Syria fighters pose ‘inevitable’ terror threat to Europe
Experts warn of likely attacks by foreign fighters after returning from the battlefield in Syria
Thousands of foreign fighters in Syria - some of them Europeans - pose an “inevitable” threat as they could wage terror attacks on the continent upon returning home, high-level experts told a UK newspaper.
Raffaello Pantucci, senior research fellow at the Royal United Services Institute security think tank, told The Independent that “it seems almost inevitable that some sort of a threat back to the UK will come off the battlefield in Syria, something supported by the fact that security services in the UK believe they have already disrupted at least one plot with links to Syria.”
Experts warned that many fighters, who are gaining “combat experience and forging connections with extremists,” could return radicalized, seeking to carry out attacks on European soil.
Gilles de Kerchove, the EU’s counter-terrorism coordinator, described the threat as “unprecedented.”
In a warning written in response to an inquiry by the UK’s Home Affairs Select Committee published on Tuesday, de Kerchove said: “All the reports I have seen suggest that it is becoming increasingly acute.”
The senior official also cautioned that while the “national budgets devoted to counter-terrorism are declining across the EU, the threat that we face is becoming more diverse, more diffuse, and more unpredictable.”
The coordinator highlighted that the danger not only stems from Syria – the threat of returning jihadists from African continent is also of a “particular” concern.
“The terrorism threat is growing and becoming a major obstacle to development,” he said, urging European governments to quell chances of making these places “safe havens” for terrorists.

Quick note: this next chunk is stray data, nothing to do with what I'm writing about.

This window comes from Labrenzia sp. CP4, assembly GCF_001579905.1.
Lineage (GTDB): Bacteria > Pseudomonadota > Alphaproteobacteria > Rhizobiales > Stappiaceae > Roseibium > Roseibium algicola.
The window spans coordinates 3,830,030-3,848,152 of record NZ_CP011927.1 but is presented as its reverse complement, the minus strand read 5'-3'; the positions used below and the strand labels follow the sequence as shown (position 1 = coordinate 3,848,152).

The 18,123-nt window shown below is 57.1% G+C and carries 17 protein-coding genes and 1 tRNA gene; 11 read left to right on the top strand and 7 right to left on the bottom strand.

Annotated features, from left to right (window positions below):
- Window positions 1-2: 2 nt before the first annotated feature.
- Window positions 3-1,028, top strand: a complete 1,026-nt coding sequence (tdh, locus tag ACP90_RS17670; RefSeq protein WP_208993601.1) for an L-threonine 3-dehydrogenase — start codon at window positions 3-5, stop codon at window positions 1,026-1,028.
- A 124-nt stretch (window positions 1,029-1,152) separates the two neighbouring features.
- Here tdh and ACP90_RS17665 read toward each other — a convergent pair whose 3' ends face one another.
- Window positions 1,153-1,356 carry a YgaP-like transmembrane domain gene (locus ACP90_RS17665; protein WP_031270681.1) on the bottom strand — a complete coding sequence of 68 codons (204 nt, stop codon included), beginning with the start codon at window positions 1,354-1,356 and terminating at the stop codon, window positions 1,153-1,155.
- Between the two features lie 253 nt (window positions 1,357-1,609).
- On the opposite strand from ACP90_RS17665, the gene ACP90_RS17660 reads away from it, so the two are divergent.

“We should be investing a lot more in counter-terrorism work, including externally, if we are to prevent or mitigate future terrorist attacks.”
Richard Barrett, former the former head of counter-terrorism at MI6, told The Independent that the large number of fighters in Syria means they are “almost impossible to monitor.”
However, the former counter-terrorist chief dubbed the measure of arresting individuals on their return from Syria as a “knee-jerk reaction,” warning that heavy-handed treatment by police could radicalize people.
“I was a bit horrified to see a few weeks back some chief constable was saying all these guys should be locked up, and I think already 16 people have been arrested who have come back from Syria, Maybe there was good reason for that,” he said.
“But how you treat people is really important. There is a balance to be struck, where you do not mistreat people on the one hand, but do not overlook people who are a threat [either].”
French ex-jihadist in Syria found with explosivesAn official said a possible target and timing of an attack weren’t immediately known World News
Tunisia’s fake jihadist and the war in SyriaTunisia is a relatively faraway and small country and like the rest of the region’s countries, it is suffering from the effects of the Syrian war Middle East
Tunisia ministry pictures: 'Jihadists' or boy scouts?The pictures passed off as young jihadists training for Syria were found on Facebook under the 'scouts' tag Middle East
Al-Qaeda hijacks spirit of Syria revolt three years onThe battle for Syria has become a twin-track operation, with defeating the jihadists as important as ousting Assad Analysis
Monitor: ISIS jihadists retreat from parts of north SyriaThe withdrawal comes four days after the Al-Qaeda affiliated Al-Nusra Front issued ISIS an ultimatum Middle East
Norway in danger from Syria jihadists, says intelligence agencyA Norwegian daily reported Monday that about a dozen women have left Norway for Syria to join rebel groups Middle East